Herbert Hoover was a lifelong fan of baseball, not just major league baseball, but baseball of all kinds. Hoover played the game as a youth, tried out for the Stanford team while in college, and championed baseball as the ideal American sport. Hoover was given season passes to the Washington Senators and New York Giants, attending several games each year. As President, Hoover threw out the ceremonial first pitch for the Senators. As ex-President, Hoover remained a staunch baseball fan, attending many World Series games during the 1950s.
In 1956, Hoover granted the Cincinnati Reds permission to post this quote on the outfield wall of Crosley Field: “The rigid volunteer rules of right and wrong in sports are second only to religious faith in moral training—and Baseball is the greatest of American sports.” This quote neatly sums up Hoover’s abiding love of America’s game.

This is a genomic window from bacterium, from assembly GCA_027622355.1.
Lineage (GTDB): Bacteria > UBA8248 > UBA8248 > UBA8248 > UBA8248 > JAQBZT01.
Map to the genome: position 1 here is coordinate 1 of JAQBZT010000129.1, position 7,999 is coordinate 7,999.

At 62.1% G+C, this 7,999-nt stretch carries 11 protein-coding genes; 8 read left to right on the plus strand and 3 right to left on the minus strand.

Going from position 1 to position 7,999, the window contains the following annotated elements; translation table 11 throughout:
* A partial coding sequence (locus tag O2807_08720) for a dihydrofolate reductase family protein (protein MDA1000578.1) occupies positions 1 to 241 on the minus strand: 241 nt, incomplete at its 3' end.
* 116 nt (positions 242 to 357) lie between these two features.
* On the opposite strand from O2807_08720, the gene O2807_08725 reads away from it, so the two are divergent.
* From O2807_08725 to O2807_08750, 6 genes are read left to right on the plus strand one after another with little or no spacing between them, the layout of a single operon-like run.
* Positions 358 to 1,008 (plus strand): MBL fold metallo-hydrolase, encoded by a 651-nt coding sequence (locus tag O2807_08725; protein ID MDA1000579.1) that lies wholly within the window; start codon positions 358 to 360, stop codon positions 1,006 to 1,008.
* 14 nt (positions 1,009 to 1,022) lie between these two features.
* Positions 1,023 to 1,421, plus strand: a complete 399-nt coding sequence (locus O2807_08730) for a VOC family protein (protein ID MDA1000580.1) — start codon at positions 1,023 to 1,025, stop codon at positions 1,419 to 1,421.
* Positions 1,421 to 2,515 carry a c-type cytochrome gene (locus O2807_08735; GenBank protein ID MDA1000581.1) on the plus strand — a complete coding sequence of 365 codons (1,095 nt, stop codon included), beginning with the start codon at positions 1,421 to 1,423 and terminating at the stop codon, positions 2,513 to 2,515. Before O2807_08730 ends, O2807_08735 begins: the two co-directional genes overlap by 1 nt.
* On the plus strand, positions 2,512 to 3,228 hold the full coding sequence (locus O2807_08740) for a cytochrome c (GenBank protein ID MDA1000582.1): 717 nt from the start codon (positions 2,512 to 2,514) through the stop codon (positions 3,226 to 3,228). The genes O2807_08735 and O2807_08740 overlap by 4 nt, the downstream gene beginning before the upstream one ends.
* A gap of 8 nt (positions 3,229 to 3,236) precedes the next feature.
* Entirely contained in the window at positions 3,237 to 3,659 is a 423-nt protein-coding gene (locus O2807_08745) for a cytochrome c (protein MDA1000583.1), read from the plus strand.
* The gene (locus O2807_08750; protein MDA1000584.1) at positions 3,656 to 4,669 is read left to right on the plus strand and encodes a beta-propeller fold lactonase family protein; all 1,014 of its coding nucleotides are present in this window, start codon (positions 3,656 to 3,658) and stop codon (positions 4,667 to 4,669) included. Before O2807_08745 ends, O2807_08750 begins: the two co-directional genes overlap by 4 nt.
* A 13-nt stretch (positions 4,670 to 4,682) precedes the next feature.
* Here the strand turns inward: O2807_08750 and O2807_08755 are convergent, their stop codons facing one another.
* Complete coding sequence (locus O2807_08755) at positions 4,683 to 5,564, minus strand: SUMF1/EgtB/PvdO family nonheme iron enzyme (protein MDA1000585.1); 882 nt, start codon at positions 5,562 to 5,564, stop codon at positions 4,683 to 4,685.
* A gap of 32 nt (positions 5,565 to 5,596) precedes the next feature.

On August 8, 1959, the New York Yankees hosted an Old Timers’ Day which brought together sixty former athletes who played for or against the Yankees in the twenty-four World Series involving the team. Former Yankees Joe DiMaggio, Wally Pipp and Bill Dickey, and others played two innings against a National League team led by Bill Terry, Rogers Hornsby and Dizzy Dean.
Herbert Hoover, a special guest of the Yankees, was invited to throw out the ceremonial first pitch for the Old Timers’ Game as he so often did while serving as President. Hoover had so much fun throwing out the first pitch in 1959 [two days shy of his 85th birthday] that he threw out the ceremonial first ball for the Old Timers’ Game on August 13, 1961, three days after turning 86 years old.